One way to help our seniors is to simply engage in meaningful conversation with them, whether it be in person or over the phone or video chats. Some states still have facilities locked down, others are allowing window visits, and still others are encouraging visitors once again. The important thing to note, is that our grandparents and parents miss us, and our children, and they are hungry for social interaction, engaging conversation, and cognitive exercise. If you’re not able to visit, then make a point to give them a call. And if you are able to visit, then put on your mask, slather on your hand sanitizer, keep your distance, and follow these cues.
Minimize Distractions, Maximize Interactions
Talking to older people can be challenging. Between hearing loss, memory loss, and distractions, it’s downright work sometimes. Once you get past the standard “How have you been lately?”, “What have you been up to?”, and “How are you feeling?”, the room can get rather quiet. Even more difficult is getting our children to interact with their elderly loved ones.
“(Sadly) the highlight of (my grandmother’s) week (lately) is often a good mail run or a long doctor’s appointment.”
One of the first things I do when I visit my grandmother is to turn off the television, or at the very least, mute it. I try to sit facing her and I speak clearly and a little louder than normal. These past few months she hasn’t done much or seen much, hasn’t had any visits that weren’t absolutely necessary, and the highlight of her week is often a good mail run or a long doctor’s appointment. When I bring my niece over, I make sure she isn’t distracted, which can be difficult, I understand.
While grandparents do want to hear about us, our lives, our happenings, they also have so much to contribute to conversations. My grandma loves talking about growing up, her siblings and friends, and all her travels when she was younger. I just have to think to ask first. So here are a few cues to help you and your younger children engage with your older family members.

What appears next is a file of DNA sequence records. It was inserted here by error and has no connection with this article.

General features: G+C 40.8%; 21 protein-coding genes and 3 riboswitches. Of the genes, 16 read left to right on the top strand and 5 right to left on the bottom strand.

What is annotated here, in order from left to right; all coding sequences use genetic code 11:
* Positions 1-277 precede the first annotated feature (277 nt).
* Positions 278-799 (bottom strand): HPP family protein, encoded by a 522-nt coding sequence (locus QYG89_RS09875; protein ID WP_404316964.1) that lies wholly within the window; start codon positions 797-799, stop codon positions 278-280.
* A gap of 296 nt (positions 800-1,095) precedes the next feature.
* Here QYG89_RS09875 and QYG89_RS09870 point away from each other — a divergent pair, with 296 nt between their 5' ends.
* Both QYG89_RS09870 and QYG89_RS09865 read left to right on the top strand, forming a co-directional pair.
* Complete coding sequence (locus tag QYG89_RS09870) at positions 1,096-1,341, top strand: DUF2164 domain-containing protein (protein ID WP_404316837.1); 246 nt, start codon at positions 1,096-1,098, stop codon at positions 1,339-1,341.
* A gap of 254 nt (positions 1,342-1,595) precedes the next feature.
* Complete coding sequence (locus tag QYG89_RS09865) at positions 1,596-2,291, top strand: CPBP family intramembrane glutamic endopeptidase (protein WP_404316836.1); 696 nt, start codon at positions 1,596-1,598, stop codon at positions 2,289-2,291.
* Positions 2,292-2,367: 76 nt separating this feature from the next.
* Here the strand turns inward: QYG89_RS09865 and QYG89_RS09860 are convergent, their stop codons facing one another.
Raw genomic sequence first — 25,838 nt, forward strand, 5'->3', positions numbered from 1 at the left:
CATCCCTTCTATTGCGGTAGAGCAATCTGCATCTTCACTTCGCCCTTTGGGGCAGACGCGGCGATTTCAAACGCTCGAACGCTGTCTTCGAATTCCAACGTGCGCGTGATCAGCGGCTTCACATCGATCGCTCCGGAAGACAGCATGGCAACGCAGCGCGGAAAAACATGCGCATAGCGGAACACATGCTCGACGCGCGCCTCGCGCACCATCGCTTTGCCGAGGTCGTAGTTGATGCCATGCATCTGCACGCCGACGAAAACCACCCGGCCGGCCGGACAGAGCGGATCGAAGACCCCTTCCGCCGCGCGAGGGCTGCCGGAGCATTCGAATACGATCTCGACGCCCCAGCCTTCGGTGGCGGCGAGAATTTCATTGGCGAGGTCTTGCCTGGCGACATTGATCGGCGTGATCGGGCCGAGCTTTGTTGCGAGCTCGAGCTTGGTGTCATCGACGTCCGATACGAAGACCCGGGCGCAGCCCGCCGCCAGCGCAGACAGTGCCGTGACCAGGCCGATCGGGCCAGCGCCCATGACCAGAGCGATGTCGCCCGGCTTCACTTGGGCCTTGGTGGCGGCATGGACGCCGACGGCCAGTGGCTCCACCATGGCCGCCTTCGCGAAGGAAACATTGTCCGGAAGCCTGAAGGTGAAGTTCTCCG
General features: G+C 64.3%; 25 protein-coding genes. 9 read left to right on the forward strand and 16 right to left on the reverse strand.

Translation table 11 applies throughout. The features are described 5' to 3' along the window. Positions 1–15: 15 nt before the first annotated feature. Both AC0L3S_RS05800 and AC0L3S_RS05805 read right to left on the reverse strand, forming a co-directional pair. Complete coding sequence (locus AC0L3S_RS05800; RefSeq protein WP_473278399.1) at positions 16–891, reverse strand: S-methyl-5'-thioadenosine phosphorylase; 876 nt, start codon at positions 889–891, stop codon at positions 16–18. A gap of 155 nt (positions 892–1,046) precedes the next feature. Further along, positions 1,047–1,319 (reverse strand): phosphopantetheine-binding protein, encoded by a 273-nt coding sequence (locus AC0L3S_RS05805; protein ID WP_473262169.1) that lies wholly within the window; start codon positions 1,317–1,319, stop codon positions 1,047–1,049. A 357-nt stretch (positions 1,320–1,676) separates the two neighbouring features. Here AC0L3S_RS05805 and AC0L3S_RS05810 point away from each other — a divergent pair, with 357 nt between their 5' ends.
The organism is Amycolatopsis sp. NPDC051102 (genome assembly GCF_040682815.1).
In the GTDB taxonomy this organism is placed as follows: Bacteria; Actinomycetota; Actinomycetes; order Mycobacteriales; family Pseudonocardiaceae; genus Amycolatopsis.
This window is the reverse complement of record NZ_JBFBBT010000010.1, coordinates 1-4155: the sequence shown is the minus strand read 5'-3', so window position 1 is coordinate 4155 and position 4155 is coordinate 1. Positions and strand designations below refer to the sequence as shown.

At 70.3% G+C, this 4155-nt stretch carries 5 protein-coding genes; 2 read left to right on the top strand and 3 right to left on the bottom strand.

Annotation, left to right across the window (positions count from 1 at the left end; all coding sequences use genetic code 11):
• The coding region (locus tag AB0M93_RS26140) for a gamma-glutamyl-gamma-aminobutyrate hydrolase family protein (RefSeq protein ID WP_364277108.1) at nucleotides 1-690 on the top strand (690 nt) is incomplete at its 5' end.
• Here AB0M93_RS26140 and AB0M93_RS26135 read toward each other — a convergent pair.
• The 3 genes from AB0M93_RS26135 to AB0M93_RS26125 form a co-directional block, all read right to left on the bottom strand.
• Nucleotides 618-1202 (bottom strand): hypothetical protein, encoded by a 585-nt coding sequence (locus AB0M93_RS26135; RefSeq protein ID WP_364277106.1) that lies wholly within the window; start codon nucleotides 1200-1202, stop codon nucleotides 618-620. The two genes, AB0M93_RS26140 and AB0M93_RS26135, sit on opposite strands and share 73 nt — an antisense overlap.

Talking Points for Elderly Loved Ones
Ask them about the past:
- Who was your best friend growing up?
- What was the best gift you ever received?
- What is the first thing you remember saving money for?
Chat about politics:
- Of all the presidents in your lifetime, who has been your favorite?
- Do you remember the first time you ever voted?
- Who was the best first lady?
Talk about travel:
- If you could road trip anywhere in the USA, where would you like to see?
- What country do you most wish you had traveled to?
- If you could travel through time, which era would you want to visit?
Think of topics relevant to upcoming holidays:
- What was your favorite Halloween costume you ever wore?
- What is the most delicious Easter candy?
- When you were growing up, what did your family do for Independence Day?
Discuss silly topics:
- What is the best thing about the age you are now?
- If you had three wishes, what would they be?
- Which song makes you want to dance, no matter what?
“The important thing is to engage and stimulate those brains.”
If all else fails, and you continue to draw a blank, there is a company called Table Topics that sells conversation cards. Their latest line is titled Grandparents & Grandkids. So, when you’re about to go visit, or pick up the phone, pull out three cards and enjoy the ease of dialog. The important thing is to engage and stimulate those brains.
How COVID Shaped the Long-Term Care Industry
COVID has re-shaped many things, including long-term care. Living in a facility doesn’t seem quite as safe as it used to. At LTC Consumer we specialize in long-term care solutions. Every solution we offer has home care options to keep you safe. If you or your loved ones are interested in speaking to a specialist and seeing what your options are, contact us today. Our customers love our educational, no pressure approach to finding the answers to your long-term care questions.